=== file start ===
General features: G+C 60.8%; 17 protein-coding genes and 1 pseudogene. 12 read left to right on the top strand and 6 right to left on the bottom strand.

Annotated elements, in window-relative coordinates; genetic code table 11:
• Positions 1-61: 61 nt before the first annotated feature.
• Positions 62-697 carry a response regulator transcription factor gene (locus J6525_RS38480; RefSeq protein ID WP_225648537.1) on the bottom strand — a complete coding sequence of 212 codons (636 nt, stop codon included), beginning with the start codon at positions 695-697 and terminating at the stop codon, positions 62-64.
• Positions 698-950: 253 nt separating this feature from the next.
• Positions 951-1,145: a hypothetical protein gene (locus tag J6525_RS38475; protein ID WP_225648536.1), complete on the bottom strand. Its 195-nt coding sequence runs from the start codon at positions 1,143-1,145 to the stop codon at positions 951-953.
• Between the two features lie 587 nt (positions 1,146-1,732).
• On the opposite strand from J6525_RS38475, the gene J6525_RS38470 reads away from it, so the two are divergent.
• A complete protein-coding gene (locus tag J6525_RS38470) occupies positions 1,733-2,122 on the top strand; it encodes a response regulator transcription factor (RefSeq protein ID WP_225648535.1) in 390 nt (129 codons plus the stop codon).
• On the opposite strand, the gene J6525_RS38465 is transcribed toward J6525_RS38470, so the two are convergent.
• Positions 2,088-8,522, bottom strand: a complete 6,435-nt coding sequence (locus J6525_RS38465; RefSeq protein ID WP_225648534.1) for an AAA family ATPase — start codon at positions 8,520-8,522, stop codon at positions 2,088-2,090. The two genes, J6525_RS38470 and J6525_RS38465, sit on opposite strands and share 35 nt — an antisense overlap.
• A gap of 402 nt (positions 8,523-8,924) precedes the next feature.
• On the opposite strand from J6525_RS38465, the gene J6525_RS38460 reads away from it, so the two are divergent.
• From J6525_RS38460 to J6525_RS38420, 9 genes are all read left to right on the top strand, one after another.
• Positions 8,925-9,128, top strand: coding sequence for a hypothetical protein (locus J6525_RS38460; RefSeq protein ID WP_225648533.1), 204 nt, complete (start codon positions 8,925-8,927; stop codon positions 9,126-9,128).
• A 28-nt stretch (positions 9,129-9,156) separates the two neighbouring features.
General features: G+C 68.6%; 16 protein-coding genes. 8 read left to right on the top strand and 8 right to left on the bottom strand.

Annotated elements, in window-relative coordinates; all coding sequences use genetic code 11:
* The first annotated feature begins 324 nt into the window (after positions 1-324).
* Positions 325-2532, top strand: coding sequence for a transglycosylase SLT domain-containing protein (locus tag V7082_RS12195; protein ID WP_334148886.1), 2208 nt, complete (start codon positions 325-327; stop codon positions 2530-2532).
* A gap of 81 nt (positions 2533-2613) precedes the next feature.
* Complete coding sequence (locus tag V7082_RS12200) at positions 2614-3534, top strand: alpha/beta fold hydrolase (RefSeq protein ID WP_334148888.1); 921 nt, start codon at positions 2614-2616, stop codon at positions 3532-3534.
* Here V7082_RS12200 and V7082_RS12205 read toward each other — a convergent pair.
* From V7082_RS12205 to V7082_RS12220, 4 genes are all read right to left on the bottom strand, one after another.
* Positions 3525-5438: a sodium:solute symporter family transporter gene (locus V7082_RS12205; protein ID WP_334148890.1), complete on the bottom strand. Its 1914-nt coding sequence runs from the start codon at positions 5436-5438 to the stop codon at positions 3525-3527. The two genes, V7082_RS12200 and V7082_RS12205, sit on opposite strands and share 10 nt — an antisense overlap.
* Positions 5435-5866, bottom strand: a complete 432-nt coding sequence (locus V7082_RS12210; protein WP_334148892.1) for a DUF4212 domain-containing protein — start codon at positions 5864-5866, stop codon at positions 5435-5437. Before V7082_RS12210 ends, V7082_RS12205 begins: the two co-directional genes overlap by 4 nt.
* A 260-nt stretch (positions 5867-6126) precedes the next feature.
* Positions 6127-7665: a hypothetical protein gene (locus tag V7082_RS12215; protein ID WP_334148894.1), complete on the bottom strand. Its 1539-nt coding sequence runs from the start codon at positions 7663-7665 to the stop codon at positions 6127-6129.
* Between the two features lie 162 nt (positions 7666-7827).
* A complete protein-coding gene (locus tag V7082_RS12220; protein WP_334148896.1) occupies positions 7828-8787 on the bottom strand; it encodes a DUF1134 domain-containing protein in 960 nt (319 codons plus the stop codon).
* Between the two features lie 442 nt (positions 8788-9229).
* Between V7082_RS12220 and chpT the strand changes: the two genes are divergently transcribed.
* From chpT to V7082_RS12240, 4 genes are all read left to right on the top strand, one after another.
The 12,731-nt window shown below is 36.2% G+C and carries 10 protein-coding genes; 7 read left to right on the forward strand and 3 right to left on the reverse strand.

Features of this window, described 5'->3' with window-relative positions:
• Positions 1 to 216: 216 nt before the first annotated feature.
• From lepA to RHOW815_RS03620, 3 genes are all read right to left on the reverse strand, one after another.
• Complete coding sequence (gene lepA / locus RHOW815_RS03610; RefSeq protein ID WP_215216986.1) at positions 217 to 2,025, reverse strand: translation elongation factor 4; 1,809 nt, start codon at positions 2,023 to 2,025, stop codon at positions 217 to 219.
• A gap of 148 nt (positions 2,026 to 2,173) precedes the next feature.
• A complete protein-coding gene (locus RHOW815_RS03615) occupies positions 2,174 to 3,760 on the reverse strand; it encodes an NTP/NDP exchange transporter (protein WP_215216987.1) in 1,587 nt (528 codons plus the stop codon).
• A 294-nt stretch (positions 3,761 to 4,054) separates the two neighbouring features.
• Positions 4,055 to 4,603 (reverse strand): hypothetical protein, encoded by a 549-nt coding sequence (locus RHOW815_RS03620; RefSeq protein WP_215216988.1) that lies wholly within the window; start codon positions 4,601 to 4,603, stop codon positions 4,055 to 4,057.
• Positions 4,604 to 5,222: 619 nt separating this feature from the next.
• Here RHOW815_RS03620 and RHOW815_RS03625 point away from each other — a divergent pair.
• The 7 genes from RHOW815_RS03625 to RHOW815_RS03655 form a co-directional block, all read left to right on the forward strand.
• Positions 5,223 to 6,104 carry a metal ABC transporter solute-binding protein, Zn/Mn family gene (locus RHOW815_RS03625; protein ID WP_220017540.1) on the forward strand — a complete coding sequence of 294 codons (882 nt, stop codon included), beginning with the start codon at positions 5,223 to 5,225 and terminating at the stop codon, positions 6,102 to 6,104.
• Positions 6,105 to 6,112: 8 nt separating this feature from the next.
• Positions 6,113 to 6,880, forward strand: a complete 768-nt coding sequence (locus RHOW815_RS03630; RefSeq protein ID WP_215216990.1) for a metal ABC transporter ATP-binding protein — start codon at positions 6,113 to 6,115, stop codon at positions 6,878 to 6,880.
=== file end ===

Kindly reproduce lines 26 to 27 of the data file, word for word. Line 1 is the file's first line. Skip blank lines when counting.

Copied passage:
* Positions 5435-5866, bottom strand: a complete 432-nt coding sequence (locus V7082_RS12210; protein WP_334148892.1) for a DUF4212 domain-containing protein — start codon at positions 5864-5866, stop codon at positions 5435-5437. Before V7082_RS12210 ends, V7082_RS12205 begins: the two co-directional genes overlap by 4 nt.
* A 260-nt stretch (positions 5867-6126) precedes the next feature.